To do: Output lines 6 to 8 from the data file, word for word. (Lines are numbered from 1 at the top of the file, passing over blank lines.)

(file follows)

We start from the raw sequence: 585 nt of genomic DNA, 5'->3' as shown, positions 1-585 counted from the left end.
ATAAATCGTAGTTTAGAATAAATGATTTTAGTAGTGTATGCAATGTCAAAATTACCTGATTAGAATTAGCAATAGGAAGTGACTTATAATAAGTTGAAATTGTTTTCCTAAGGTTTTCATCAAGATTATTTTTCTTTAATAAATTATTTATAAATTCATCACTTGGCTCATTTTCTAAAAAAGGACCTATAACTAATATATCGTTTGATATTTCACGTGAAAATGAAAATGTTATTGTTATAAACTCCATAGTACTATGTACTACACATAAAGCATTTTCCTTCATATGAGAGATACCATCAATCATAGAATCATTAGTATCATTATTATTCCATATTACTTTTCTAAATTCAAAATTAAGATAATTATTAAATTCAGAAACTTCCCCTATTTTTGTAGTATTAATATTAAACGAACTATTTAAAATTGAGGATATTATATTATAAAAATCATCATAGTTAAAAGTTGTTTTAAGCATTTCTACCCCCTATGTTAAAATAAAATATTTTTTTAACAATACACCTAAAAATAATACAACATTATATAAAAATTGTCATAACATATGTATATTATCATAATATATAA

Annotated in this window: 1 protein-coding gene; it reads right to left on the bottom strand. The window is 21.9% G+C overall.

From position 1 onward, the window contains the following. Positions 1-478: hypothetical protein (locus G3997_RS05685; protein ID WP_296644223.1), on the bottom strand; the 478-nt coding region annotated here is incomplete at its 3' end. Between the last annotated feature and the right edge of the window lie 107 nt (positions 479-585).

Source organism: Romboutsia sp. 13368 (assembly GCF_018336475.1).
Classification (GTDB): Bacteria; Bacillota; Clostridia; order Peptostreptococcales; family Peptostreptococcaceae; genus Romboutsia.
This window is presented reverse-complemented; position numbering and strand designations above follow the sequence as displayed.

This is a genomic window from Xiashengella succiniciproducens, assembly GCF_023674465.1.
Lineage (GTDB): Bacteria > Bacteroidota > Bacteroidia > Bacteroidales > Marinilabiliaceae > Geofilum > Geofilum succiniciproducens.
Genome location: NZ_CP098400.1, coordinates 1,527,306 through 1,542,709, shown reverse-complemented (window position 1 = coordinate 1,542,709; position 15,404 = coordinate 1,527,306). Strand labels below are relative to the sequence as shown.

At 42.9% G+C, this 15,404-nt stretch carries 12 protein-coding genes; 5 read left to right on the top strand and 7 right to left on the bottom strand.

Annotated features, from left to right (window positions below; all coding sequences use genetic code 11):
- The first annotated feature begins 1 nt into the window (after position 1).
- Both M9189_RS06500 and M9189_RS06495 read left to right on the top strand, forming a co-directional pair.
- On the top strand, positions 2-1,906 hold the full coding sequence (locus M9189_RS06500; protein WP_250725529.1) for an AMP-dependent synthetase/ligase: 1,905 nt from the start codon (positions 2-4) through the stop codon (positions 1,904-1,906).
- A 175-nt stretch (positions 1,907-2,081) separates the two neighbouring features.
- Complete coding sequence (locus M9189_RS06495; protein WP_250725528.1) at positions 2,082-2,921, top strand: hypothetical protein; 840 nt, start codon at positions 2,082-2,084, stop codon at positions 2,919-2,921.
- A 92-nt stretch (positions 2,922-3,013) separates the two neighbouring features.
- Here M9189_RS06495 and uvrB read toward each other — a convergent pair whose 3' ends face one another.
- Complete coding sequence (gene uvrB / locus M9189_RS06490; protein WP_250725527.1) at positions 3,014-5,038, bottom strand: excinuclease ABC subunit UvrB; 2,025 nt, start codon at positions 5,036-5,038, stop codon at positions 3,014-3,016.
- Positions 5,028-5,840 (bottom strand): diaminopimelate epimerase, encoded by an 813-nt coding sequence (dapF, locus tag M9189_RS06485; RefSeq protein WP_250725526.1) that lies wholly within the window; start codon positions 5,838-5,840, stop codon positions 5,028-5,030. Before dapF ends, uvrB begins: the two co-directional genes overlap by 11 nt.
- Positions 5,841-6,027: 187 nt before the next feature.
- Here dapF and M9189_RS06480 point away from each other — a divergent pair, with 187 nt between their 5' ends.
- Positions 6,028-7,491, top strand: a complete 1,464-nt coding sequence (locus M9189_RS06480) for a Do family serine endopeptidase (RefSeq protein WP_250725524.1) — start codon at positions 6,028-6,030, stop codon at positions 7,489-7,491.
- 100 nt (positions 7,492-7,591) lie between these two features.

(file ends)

Classification (GTDB): Bacteria; Bacillota; Clostridia; order Peptostreptococcales; family Peptostreptococcaceae; genus Romboutsia.
This window is presented reverse-complemented; position numbering and strand designations above follow the sequence as displayed.

This is a genomic window from Xiashengella succiniciproducens, assembly GCF_023674465.1.